Physicochemical properties of urethane-containing imidazolium ionic liquids from a non-isocyanate synthetic approach

Project Abstract

Ionic polymers which contain ionic liquid (IL) functional groups in the repeating unit represent a diverse class of materials which have been utilized in a wide variety of applications, from solid polymer electrolytes and ion-exchange membranes to gas separation membranes. The ability to fine-tune the ionic group(s) (cationic, anionic, or zwitterionic) and their location/spacing in the polymer architecture has resulted in a seemingly endless number of possible designs. Recently, much of inspiration for novel IL-derived polymers has been directly related to tunable, “task-specific” ILs. Herein we will discuss the synthesis and physicochemical properties of imidazolium-containing ILs which also bear a urethane group. These ILs were prepared using a non-isocyanate synthetic approach with the idea that the hydrogen bonding power of the urethane functional group could provide some unique end-use properties. Architectural variables for this initial structure-activity study include the length of two different alkyl end groups as well as the choice of counteranion. All of the ILs were fully characterized by NMR spectroscopy and elemental analysis, and their physicochemical properties studied included density, viscosity and any thermal transitions as determined by differential scanning calorimetry. Conductivities were found to be on the order of 10-3 S/cm at 25 °C. In addition to this IL study, our initial approaches to translating this information to IL-containing polymers (ionenes and poly(ionic liquid)s) will be presented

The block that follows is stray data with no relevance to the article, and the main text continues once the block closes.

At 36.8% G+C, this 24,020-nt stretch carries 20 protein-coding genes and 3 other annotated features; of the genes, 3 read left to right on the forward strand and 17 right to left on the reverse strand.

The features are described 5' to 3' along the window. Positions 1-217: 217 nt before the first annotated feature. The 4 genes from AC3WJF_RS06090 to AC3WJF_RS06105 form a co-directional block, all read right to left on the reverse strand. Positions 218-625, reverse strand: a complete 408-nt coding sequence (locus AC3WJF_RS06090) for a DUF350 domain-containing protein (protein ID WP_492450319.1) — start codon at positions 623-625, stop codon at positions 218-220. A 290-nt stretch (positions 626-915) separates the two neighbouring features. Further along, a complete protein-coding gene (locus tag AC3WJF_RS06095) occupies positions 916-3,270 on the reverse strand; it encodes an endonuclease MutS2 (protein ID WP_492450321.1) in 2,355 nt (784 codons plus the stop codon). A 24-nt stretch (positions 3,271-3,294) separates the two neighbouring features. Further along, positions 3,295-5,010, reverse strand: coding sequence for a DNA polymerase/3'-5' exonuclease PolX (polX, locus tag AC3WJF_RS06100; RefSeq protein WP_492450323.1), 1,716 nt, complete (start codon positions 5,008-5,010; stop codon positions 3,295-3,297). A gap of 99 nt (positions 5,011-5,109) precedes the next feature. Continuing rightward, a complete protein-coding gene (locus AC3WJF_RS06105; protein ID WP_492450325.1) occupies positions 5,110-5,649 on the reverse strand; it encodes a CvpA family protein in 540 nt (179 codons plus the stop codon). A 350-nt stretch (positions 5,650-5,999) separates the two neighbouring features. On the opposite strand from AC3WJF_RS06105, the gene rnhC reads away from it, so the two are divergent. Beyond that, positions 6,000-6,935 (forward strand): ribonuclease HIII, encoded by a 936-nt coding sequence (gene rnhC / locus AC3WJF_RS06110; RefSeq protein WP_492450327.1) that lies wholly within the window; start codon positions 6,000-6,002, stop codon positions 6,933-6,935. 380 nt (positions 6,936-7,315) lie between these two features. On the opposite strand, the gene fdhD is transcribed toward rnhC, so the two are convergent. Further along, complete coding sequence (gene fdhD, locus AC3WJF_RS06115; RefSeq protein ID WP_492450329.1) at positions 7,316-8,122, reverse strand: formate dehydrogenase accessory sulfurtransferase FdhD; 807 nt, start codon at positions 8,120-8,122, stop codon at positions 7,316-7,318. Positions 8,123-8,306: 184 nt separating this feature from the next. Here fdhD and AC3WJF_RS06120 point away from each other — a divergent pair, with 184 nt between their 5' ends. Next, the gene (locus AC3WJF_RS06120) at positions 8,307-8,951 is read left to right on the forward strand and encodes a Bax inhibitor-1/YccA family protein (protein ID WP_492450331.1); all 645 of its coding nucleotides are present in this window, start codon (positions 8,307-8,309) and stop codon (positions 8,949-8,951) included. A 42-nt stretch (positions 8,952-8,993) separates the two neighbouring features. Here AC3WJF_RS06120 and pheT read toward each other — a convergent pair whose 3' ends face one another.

Conference name (full, no abbreviations): Southeastern Regional Meeting of the American Chemical Society

Dates: October 19-22, 2022 (San Juan, Puerto Rico)

Sponsoring body: American Chemical Society

Conference website:

Funding Type

Travel Grant

Academic College

Jesse D. Jones College of Science, Engineering and Technology


Chemistry/Materials Science/Mathematics andPhysics






Kevin Miller, PhD

Academic College

Jesse D. Jones College of Science, Engineering and Technology

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